A Self-Help Guide for Emerging Markets

FIGHTING THE ASIAN FLU

Like death and taxes, international economic crises cannot be avoided. They will continue to occur as they have for centuries past. But the alarmingly rapid spread of the 1997 Asian crisis showed how shifting perceptions alone can disrupt even fundamentally stable countries. In the wake of Russia's default, skyrocketing interest rates in emerging markets underlined these economies' vulnerability to investor skittishness. Unfortunately, there is no international "911" that emerging markets can dial when facing economic collapse. Neither the International Monetary Fund (IMF) nor a new global financial architecture will make the world less dangerous. Instead, countries that want to avoid a devastating rerun of the 1997-98 crisis must learn to protect themselves. And self-protection requires more than avoiding bad policies that make a currency crisis inevitable, for the threat of contagion makes even the virtuous vulnerable to currency runs.

Liquidity is the key to financial self-help. A country that has substantial international liquidity -- large foreign currency reserves and a ready source of foreign currency loans -- is less likely to be the object of a currency attack. Substantial liquidity also enables a country already under a speculative siege to defend itself better and make more orderly financial adjustments. The challenge is to find ways to increase liquidity at reasonable cost.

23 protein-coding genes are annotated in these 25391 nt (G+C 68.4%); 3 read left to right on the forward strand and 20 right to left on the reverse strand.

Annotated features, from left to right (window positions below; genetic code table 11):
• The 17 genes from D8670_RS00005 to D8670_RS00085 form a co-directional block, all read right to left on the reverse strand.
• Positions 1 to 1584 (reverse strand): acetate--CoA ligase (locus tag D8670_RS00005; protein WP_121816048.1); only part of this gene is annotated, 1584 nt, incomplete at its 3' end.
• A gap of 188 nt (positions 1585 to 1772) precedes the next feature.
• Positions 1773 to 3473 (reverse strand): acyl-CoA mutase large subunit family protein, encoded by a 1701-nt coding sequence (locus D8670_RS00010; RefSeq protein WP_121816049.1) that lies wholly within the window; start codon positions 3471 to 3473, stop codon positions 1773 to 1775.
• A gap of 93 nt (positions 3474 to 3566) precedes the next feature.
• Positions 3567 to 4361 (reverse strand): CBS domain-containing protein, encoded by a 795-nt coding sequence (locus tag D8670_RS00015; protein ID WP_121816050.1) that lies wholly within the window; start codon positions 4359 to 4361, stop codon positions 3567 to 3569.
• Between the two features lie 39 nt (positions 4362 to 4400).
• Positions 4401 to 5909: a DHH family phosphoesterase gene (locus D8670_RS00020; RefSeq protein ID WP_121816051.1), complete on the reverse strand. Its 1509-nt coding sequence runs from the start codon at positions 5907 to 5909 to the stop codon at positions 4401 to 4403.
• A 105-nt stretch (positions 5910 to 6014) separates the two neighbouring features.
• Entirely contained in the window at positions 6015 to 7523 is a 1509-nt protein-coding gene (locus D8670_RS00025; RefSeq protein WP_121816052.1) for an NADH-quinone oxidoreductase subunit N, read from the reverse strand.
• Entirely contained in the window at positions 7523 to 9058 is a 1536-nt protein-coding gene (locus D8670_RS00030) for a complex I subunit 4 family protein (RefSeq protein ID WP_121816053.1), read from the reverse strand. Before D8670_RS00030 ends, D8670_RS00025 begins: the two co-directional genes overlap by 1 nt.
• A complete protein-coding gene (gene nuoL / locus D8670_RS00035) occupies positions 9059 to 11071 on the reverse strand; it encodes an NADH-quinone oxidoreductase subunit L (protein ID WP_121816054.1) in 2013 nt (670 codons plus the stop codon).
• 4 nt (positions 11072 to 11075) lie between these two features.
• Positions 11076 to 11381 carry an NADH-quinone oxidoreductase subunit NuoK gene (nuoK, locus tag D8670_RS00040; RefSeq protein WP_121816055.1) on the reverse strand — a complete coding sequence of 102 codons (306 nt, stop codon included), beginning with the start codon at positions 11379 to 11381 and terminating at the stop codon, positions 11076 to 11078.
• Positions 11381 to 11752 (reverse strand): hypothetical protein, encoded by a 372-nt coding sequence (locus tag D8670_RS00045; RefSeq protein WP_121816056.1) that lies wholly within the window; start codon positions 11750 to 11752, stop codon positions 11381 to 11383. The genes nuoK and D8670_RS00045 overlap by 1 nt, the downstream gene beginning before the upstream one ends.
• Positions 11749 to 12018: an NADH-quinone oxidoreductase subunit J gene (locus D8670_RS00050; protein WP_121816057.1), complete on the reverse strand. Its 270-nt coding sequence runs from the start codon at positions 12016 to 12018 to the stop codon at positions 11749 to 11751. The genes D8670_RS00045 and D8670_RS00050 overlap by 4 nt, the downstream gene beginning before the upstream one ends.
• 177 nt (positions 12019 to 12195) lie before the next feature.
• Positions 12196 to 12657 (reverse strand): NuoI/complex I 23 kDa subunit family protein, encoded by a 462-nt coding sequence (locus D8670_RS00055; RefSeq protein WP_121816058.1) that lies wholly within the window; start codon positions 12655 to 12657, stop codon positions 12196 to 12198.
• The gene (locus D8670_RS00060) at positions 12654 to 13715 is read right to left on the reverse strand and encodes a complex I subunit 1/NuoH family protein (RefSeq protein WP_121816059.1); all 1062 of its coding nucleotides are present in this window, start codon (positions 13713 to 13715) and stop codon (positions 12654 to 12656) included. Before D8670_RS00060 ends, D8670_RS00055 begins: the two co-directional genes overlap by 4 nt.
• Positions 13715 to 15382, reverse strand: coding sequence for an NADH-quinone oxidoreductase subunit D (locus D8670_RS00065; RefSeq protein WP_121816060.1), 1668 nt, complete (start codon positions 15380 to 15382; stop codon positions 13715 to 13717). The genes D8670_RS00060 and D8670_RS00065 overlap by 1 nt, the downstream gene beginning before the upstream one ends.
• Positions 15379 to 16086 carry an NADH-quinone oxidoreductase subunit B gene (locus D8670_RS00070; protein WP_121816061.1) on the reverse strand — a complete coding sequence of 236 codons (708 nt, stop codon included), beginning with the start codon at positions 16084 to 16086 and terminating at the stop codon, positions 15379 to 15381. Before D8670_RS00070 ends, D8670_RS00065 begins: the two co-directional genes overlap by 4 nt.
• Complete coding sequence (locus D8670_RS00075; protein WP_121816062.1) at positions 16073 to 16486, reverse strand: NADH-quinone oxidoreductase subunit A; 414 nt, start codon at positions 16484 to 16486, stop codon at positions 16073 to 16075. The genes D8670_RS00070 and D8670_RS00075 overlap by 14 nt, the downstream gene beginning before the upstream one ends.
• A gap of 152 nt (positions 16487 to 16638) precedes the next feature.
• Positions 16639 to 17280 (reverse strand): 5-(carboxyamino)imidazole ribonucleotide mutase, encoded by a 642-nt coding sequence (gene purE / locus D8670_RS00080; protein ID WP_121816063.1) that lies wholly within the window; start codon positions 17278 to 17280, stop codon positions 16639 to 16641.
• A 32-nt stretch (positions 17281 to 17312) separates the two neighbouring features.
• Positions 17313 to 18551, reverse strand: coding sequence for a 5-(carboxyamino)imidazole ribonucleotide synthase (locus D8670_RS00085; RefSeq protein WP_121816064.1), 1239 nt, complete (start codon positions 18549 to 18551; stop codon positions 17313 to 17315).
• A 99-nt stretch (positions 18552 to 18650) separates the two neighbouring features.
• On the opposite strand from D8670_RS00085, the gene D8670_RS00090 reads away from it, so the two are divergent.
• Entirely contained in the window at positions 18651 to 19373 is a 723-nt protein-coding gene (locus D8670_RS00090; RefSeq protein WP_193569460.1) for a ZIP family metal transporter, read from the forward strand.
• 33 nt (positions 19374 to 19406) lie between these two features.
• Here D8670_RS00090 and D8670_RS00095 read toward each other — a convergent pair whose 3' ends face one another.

The need for enhanced liquidity stems from the inevitable absence of an international lender of last resort -- a dependable source of credit when a country needs additional foreign currency. This is not the case within a national economy, where the central bank provides liquidity to the banking system. A solvent commercial bank -- one with assets that exceed its liabilities -- does not have enough liquid assets to pay depositors if they were all to demand their funds at once. But a central bank can prevent a run of depositors on the bank by following the advice provided more than a century ago by British economist Walter Bagehot: to lend "freely, at penalty interest rates, on appropriate collateral."

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